Hogwarts Legacy Review: Slow Times at Wizard High

There has been a lot of opinion bandied about regarding Hogwarts Legacy, which makes its cross-platform debut on 10th February 2023.

Much of the discussion is not really about the game itself, but instead around the divisive creator of the Harry Potter world, J.K. Rowling. We bring the author up as her controversial comments regarding the game, and her profiting over its release, has divided the internet over whether it should be played.

While people have already likely made up their mind over whether they will or will not play Hogwarts Legacy because of Rowling’s recent rhetoric, here is our take on the situation, for what it matters.

For us, Harry Potter and its larger literary and cinematic universe has grown larger than its author, and is enjoyed in a myriad media by people the world over. As such, content created in the Wizarding World should not be tainted by the words of one author, regardless of how much she may stand to profit as a result of licensing.

To that end, we are choosing to review this game (on PS5) in spite of how divisive it may be, for the simple fact of our love of gaming.

Great expectations

Now that we have addressed the Rowling-shaped elephant in the room, let’s get into this Avalanche Studios-developed offering. The AAA RPG has a lot going for it, outside of leveraging a beloved piece of media, such as being able to fly around in a massive digital world, whether that be by beast or broom.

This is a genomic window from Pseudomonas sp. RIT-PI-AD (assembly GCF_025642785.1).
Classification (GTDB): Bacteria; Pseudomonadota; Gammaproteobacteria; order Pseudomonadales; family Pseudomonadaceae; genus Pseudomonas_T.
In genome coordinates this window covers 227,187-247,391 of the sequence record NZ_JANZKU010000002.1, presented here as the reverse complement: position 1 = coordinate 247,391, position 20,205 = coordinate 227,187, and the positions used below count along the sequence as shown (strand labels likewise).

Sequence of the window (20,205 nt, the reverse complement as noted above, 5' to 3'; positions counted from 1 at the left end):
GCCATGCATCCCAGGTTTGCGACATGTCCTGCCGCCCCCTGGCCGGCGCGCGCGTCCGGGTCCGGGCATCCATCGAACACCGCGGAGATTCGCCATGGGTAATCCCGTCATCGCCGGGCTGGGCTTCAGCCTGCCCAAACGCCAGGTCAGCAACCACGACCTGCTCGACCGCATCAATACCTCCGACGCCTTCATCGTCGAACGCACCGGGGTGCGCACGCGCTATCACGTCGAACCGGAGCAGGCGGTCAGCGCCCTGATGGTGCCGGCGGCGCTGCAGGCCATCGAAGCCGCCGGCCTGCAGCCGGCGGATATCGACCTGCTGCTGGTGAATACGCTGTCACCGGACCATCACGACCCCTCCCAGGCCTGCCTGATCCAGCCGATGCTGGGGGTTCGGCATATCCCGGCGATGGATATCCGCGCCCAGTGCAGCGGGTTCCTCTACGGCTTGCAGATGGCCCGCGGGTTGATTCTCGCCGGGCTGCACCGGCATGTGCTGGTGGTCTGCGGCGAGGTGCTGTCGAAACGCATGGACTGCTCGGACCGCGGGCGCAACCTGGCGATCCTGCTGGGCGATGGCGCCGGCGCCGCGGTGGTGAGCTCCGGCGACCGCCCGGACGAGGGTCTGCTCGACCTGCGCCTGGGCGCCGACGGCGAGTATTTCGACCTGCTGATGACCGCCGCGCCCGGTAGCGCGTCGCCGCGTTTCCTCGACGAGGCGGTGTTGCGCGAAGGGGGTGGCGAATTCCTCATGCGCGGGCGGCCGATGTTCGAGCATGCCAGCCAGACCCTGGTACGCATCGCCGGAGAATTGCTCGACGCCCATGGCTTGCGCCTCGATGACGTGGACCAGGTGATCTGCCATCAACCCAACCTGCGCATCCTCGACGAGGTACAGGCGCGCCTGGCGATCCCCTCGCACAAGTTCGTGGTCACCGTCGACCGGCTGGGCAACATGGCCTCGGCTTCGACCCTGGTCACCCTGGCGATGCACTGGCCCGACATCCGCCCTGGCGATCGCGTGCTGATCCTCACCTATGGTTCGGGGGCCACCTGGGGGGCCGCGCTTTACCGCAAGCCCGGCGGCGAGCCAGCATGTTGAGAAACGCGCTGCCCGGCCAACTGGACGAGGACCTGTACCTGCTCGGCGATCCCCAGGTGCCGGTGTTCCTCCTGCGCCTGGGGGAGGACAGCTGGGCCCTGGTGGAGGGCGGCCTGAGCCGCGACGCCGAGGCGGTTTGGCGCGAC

Those expecting a full-on Harry Potter experience, however, need to temper their expectations, as Hogwarts Legacy does not lean on any of that particular story. Instead, protagonists are thrust deep into a new secret found within the Hogwarts castle, along with taking on a growing goblin threat, not to mention entering the school as a newcomer in year five.

While we do appreciate that Hogwarts Legacy wants to tell its own story, we do think it could have learned a trick from the books/movies. Here we are of course talking about friends and enemies, where Harry Potter had Hermione, Ron, and Draco, your character does not really have that. There is a Professor Fig, who serves as your mentor, and a handful of NPCs who assist on quests now and then, but you very much feel like a one man wolf pack when playing this game.

As such, we would have liked to see something akin to 2021’s Guardians of the Galaxy game, which nailed ensemble gaming.

Rich in detail

One area we cannot fault the game on, is the sheer amount of things to see and areas to explore. The map is quite vast, and is not only limited to the castle and its surrounds. To that end, for completionists, Hogwarts Legacy will have plenty of offer, whether it be lore, odd tasks in and around the map, and cosmetics to earn.

The world is also immensely detailed, with plenty of nods to the source material, such as paintings moving and talking, suits of armour standing at attention when you pass, as well as many puzzles to complete in order to earn gold or more aesthetic elements.